Saturday 30th July 2022


We read yesterday, in chapter 12, that personal revenge is not permitted for God’s people.  One of the reasons given was so that God could have room for vengeance instead.  It is much better to wait for the Judge of All The Earth to execute his judgments, with the full facts and motives in front of him, than for us to attempt to ‘take the law into our own hands’.  So how does God actually do this?

In chapter 13, we see that God has established the governing authorities of the world – even evil empires and tyrannical rulers.  All have been established by God without exception.  This includes democratically elected governments, local authorities, tyrannical presidents, totalitarian states, magistrates, and the police.  Their job is to administer justice and to punish wrongdoing, to uphold and enforce the rule of law.  They are appointed God’s “agents of wrath” – being the ones that we have waited for patiently at the end of Romans 12:19. 

It does not mean that these organisations or people are perfect, or even god-fearing or righteous, and it does not mean that they are automatically pleasing to God but, nevertheless, he chooses to use them for his own ends.  King Cyrus of Persia was a typical example of this (Isaiah 44 and 45).  God may, in addition, use other instruments to punish evildoers, but he certainly does use these!  So we are to obey the civil authorities unless they actually oppose the specific will of God, in which case we must choose to obey God rather than men (Acts 4:19; 5:29).  We must also pay our taxes to enable these authorities to govern effectively.  Refusing to pay our legitimate tax is a truly unchristian action, and another form of robbing God.

We see in chapters 12 and 13 the clear contrast between what we are called to do as individuals, and what we do as officers of the state.  For example, if a state has the death penalty, it would be legitimate for a Christian citizen to take someone’s life in a judicial capacity; but for him to perform the same action as a private individual would be regarded by God as murder.

Another distinction is in our giving of material things: to the state, we give only what is ‘due’, and after that the debt is effectively discharged.  But to individuals, the ‘debt of love’ – as Paul calls it – is unlimited and there is no stage at which we should expect to cease giving such love.  Furthermore, by loving your neighbour, you are completely fulfilling the Law of Moses too.  The final verse of this chapter that commands us to “Clothe yourself with the Lord Jesus” probably means that our lives should reflect him ‘on the outside’, just as he inhabits us ‘on the inside’.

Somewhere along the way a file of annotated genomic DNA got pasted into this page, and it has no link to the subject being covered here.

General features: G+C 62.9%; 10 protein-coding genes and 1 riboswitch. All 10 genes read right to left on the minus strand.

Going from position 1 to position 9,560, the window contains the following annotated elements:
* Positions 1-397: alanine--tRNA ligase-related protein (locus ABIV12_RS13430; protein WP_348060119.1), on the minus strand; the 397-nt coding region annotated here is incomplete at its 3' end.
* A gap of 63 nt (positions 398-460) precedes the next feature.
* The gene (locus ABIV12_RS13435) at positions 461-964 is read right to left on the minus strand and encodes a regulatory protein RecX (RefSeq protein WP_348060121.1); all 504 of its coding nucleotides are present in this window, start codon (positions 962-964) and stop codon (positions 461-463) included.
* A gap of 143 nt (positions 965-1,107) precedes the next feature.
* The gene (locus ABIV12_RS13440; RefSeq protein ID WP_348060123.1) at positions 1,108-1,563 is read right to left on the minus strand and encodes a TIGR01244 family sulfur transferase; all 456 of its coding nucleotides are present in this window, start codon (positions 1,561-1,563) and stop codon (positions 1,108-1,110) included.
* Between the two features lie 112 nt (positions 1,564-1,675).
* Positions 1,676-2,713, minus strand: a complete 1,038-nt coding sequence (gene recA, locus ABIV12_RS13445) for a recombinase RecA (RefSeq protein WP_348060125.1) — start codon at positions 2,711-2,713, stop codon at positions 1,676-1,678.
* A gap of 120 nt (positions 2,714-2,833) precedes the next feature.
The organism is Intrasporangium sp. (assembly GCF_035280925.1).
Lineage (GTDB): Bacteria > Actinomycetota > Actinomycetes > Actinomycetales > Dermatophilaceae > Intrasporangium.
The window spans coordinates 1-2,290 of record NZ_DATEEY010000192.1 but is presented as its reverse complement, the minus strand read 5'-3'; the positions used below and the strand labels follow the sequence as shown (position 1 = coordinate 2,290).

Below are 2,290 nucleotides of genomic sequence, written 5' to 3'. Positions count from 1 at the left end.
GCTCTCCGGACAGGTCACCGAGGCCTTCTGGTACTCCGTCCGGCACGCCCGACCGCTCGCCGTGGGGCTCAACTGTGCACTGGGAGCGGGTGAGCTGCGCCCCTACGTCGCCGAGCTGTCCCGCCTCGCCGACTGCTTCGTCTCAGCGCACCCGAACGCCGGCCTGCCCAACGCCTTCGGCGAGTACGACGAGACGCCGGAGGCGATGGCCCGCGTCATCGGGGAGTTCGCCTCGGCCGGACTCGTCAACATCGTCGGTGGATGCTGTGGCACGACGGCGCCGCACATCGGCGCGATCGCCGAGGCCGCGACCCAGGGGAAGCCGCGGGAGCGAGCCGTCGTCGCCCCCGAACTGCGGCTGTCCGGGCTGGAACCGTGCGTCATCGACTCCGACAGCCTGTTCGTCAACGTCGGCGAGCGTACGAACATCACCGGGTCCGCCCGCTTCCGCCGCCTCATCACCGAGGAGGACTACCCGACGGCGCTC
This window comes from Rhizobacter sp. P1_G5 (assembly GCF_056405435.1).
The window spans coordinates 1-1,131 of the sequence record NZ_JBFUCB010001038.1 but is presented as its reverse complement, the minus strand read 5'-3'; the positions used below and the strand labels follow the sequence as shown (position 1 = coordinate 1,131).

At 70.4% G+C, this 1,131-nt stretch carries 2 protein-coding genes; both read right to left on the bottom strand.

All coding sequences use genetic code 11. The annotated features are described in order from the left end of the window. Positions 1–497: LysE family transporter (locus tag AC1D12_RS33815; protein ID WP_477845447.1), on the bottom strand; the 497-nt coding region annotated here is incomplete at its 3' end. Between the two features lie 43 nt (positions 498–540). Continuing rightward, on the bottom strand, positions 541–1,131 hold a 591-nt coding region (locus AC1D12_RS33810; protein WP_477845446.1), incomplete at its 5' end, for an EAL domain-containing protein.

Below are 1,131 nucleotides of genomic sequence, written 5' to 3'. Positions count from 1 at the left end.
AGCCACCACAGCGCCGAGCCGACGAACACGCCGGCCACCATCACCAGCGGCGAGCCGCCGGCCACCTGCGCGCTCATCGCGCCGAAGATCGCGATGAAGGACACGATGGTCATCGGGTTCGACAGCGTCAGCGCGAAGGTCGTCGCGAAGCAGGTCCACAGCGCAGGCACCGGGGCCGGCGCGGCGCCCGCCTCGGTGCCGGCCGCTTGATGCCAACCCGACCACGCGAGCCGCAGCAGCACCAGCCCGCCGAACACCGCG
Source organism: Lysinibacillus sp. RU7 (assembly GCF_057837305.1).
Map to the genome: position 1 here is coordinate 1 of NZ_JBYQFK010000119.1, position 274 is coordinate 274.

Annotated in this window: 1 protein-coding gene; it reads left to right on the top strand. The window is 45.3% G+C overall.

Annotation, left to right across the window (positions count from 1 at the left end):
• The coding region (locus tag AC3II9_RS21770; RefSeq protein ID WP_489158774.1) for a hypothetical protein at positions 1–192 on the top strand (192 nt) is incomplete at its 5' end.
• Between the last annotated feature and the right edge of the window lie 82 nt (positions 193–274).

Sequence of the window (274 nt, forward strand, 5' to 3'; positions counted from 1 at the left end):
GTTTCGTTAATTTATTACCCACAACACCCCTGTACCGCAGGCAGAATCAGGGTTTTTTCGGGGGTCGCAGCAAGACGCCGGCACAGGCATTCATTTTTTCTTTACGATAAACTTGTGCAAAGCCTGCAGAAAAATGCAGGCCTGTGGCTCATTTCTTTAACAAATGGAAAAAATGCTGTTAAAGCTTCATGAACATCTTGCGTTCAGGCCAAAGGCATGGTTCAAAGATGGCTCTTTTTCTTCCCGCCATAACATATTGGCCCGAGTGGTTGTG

We are all living in ‘the night’ – when evil has its time – but one day the hour of our full salvation will be upon us.  “The night is nearly over; the day is almost here.  So let us put aside the deeds of darkness and put on the armour of light”.  God is calling us to be ‘unnatural’ and not to sleep like the world sleeps in this darkness, but to stay alert and awake, knowing that dawn is just around the corner.  I’ll see you all in the morning!

1 CHRONICLES 7, 8, 9 and 10

Issachar, Benjamin, Naphtali, Manasseh, Ephraim, and Asher have their genealogies listed in 1 Chronicles 7.  The verses (21 + 22) about Ephraim’s dead sons must have occurred in the ‘Egyptian’ period, rather than in the ‘Promised Land’ era.  What follows in the next chapter (8) is the much more complete genealogy of King Saul, of the tribe of Benjamin.  For some unknown reason, Saul’s own genealogy is repeated in chapter 9 too.

The fact that Chronicles was written after the return from exile is evidenced at the beginning of Chapter 9, where it speaks of ‘resettlement’.  The phrase ‘All Israel’ is another theme of this book, emphasizing that God’s entire elect, rather than just the faithful of Judah were included in his covenant promises – hence the reason that the genealogies of most of the tribes are mentioned.  People from most tribes chose to relocate to Judah, where the faith was being kept and where the ark was located, rather than live in the land of ungodly idol-worshipers.  “I would rather be a doorkeeper in the house of the Lord, than dwell in the tents of the ungodly”, says Psalm 84:10.

There were security gates to the Tent of Meeting that were guarded day and night by twenty-four guards at a time in three shifts – making a total of 72 men on duty in any 24-hour period.  But a total of 212 gatekeepers overall meant that each man would have a ‘tour of duty’ on one week in three.  These men were also responsible for the storerooms containing flour, wine, olive oil, incense, and spices.  But only the priests were permitted to mix the special combination of spices that were burned on the altar of incense.

Chapter Ten is a brief recap of the death of Saul, setting the scene for the reign of King David to follow.  Three of Saul’s sons died in the battle, although Ish-Bosheth survived.  The last couple of verses summarise Saul’s fall from grace – being unfaithful to the Lord, failing to keep the commands of God, failing to enquire of the Lord, and consulting a spirit medium for guidance.  We would ourselves do well to avoid all these errors!  The result was that the Lord is given responsibility for Saul’s death and for transferring the Kingdom to David.  Saul’s life started with such promise and ended in such desperate failure!

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